U.S. Officials Praise China for Efforts To Combat Bird Flu

By Jim Fisher-Thompson
Washington File Staff Writer

Washington - U.S. government officials and experts praised China before a high-level congressional commission February 24 for that country's efforts to combat the deadly H5N1 virus that has infected hundreds of millions of birds and could cause a pandemic if it becomes contagious among humans.

Erika Elvander, an official with the Office of Global Health Affairs in the Department of Health and Human Services (HHS), told the Congressional-Executive Commission on China (CECC) that the Asian giant has begun "to open up internationally" about the effect of infectious diseases like HIV/AIDS and avian influenza, more commonly called bird flu.

The virus first was identified in 1997 during an outbreak among fowl in Hong Kong.  Since 2003, it has infected 170 people who had close contact with poultry, 92 of whom have died of the disease.  Scientists fear the virus could mutate into a form that could be transmitted easily between humans - an even more pressing concern now that H5N1 has been detected in birds in 30 nations in East Asia and Central Asia, Eastern Europe, the Middle East and Africa.

According to Elvander, China especially is vulnerable because it is home to more than 15 billion domestic fowl - one-fifth of the world's poultry - with 60 percent of its population - 800 million people - living in close contact with the birds.  This situation maximizes the potential for human infection from birds and for human-to-human infection.


Elvander told the commission that lessons learned from previous infectious outbreaks in Asia have "encouraged China to recognize the need to investigate openly and report at least suspect human cases of H5N1."

"China has learned that openness about public health issues of global concern would not necessarily bring shame, but might actually bring financial resources … to improve China's public health surveillance and disease reporting networks so that epidemics may be prevented and contained, not left to fester quietly," she said.

The United States plans to be a partner in that effort, the HHS official said.  "While no specific [financial] amount is targeted at China as of yet, those decisions are being made as I speak."

Elvander said that in 2004 "HHS alone funded more than $34 million worth of bio-medical research and basic public health activities with China, and we foresee that figure increasing, not decreasing."

HHS also plans to expand its public health staff currently working in Beijing from seven members to 10 members, according to Elvander.   "It is our belief that by working with China as a partner to confront issues of public health importance such as avian influenza, we will be able to create an environment that … promotes scientific and bio-medical transparency and sharing of data," she said.

Dr. John Clifford, deputy administrator for veterinary services with the U.S. Department of Agriculture (USDA), commended China for "reporting detections" of bird flu to the international health community.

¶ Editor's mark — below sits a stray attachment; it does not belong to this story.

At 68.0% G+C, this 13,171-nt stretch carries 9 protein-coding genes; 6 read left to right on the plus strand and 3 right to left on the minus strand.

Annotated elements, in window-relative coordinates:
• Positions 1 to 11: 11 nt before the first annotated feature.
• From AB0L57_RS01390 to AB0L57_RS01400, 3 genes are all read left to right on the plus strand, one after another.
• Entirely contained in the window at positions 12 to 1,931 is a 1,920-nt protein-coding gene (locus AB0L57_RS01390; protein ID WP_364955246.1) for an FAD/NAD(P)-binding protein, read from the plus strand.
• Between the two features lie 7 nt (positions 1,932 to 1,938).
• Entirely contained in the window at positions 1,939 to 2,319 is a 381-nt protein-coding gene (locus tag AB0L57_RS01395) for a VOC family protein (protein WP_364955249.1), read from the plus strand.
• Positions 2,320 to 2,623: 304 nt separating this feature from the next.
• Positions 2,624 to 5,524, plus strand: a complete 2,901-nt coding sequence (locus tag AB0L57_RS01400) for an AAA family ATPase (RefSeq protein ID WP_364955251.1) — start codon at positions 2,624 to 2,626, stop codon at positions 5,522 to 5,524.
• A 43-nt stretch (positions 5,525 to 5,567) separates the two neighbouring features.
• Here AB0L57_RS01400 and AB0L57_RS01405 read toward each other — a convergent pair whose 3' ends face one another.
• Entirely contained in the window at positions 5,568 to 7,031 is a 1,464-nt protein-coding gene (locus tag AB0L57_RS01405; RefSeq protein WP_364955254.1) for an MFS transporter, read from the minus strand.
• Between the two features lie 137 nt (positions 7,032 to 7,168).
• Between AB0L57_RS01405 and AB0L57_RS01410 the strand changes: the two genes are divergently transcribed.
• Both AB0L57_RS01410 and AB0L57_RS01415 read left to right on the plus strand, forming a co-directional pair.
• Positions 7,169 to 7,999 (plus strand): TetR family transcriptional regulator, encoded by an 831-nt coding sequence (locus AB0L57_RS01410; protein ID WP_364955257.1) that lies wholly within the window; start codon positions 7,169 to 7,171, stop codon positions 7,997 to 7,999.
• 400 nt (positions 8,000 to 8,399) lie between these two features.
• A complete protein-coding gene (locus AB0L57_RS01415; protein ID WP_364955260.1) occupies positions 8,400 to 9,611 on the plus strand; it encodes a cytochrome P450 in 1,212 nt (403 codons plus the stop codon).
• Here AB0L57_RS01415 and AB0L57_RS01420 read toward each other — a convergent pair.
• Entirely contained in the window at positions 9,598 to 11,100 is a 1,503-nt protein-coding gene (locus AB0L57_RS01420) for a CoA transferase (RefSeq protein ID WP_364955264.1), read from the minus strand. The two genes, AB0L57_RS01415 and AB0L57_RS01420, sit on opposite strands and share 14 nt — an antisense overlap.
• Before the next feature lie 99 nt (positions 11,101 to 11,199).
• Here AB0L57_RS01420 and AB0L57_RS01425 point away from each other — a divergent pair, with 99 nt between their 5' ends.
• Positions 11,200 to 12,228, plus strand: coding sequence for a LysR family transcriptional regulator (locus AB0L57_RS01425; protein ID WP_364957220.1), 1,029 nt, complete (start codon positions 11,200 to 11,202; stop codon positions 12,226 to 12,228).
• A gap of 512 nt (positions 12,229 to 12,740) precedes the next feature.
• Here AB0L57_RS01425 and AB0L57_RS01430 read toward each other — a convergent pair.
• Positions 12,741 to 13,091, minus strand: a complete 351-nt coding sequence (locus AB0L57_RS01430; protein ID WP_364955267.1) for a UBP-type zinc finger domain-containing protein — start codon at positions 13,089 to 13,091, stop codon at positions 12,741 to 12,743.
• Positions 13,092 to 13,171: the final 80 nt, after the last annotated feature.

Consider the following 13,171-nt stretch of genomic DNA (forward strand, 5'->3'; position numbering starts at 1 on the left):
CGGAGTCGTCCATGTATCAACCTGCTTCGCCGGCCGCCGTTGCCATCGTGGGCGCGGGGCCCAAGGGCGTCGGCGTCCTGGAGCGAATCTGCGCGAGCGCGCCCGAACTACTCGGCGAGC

But he told the commission, "We also feel that [Chinese] officials need to be much more transparent and forthcoming with information on surveillance testing, disease control and eradication measures and related information."

According to Clifford, USDA has received $18 million "to advance collaboration with international organizations to help countries in southeast Asia take steps to enhance their veterinary infrastructure and adopt other practical, effective programs against Asian H5N1."  These funds are part of the Bush administration's recent pledge of $334 million to support the global campaign against bird flu. (See related article.)


According to Bates Gill, an Asian specialist with the Center for Strategic and International Studies (CSIS), China "deserves some praise … [because its] central government leadership exhibits a strong political commitment to tackling the avian flu outbreak."

Gill told the commission Chinese authorities were making "good preparations for a possible flu pandemic."  He explained that the Ministry of Health formulated a plan in September 2005 that includes:

• Organizing and coordinating epidemic contingency measures;

• Ensuring health authorities "above the county level" will collect, register and deliver flu virus samples for testing; and

• Providing for a national system "to manage the surveillance information."

With this "strengthened emergency" planning, Gill said, "China is demonstrating a greater awareness of the need for a prompt and effective response … [to] potential avian flu outbreaks."

Gill also credited China with working more closely with the United States on bird flu prevention.  During a visit to Washington in October 2005, he said, Chinese Minister of Health Gao Qiang signed a partnership agreement with HHS that strengthens bilateral collaboration "on emerging infectious disease including avian flu, HIV/AIDS, and West Nile virus."

Gill said the U.S. government pledged to help the Chinese upgrade their testing laboratories, train "biomedical research, prevention and control personnel," conduct disease surveillance and cooperate on the development of a potential bird flu vaccine.

China also has demonstrated "greater openness and commitment" on the international front as well, Gill said.  In January, the Chinese government hosted an international conference on bird flu in Beijing where $1.9 billion was pledged to fight the spread of the virus, with the Chinese government promising $10 million toward the effort.

"This meeting was another positive example of China's effort to become a more responsible global ‘player’ on international health issues," Gill said.

For more information on U.S. policy, see Bird Flu (Avian Influenza) and The United States and China.

The texts of remarks by Elvander, Clifford and Gill are available on the CECC Web site.